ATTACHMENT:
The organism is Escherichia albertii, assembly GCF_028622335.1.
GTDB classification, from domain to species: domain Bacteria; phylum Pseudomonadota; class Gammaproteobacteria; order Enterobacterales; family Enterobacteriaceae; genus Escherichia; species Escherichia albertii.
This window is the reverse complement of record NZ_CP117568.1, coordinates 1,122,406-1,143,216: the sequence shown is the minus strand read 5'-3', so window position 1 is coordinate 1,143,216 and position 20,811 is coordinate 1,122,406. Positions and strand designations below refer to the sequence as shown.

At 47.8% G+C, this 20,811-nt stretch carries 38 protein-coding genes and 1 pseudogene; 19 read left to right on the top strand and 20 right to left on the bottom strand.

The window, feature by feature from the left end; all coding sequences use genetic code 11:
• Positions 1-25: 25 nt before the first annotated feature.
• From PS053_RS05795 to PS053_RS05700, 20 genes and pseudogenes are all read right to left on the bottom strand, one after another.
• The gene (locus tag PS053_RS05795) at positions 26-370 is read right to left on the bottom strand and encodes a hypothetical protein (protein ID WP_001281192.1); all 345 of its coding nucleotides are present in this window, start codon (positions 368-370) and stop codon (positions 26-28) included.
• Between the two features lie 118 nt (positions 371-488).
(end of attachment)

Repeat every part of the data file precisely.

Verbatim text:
The organism is Escherichia albertii, assembly GCF_028622335.1.
GTDB classification, from domain to species: domain Bacteria; phylum Pseudomonadota; class Gammaproteobacteria; order Enterobacterales; family Enterobacteriaceae; genus Escherichia; species Escherichia albertii.
This window is the reverse complement of record NZ_CP117568.1, coordinates 1,122,406-1,143,216: the sequence shown is the minus strand read 5'-3', so window position 1 is coordinate 1,143,216 and position 20,811 is coordinate 1,122,406. Positions and strand designations below refer to the sequence as shown.

At 47.8% G+C, this 20,811-nt stretch carries 38 protein-coding genes and 1 pseudogene; 19 read left to right on the top strand and 20 right to left on the bottom strand.

The window, feature by feature from the left end; all coding sequences use genetic code 11:
• Positions 1-25: 25 nt before the first annotated feature.
• From PS053_RS05795 to PS053_RS05700, 20 genes and pseudogenes are all read right to left on the bottom strand, one after another.
• The gene (locus tag PS053_RS05795) at positions 26-370 is read right to left on the bottom strand and encodes a hypothetical protein (protein ID WP_001281192.1); all 345 of its coding nucleotides are present in this window, start codon (positions 368-370) and stop codon (positions 26-28) included.
• Between the two features lie 118 nt (positions 371-488).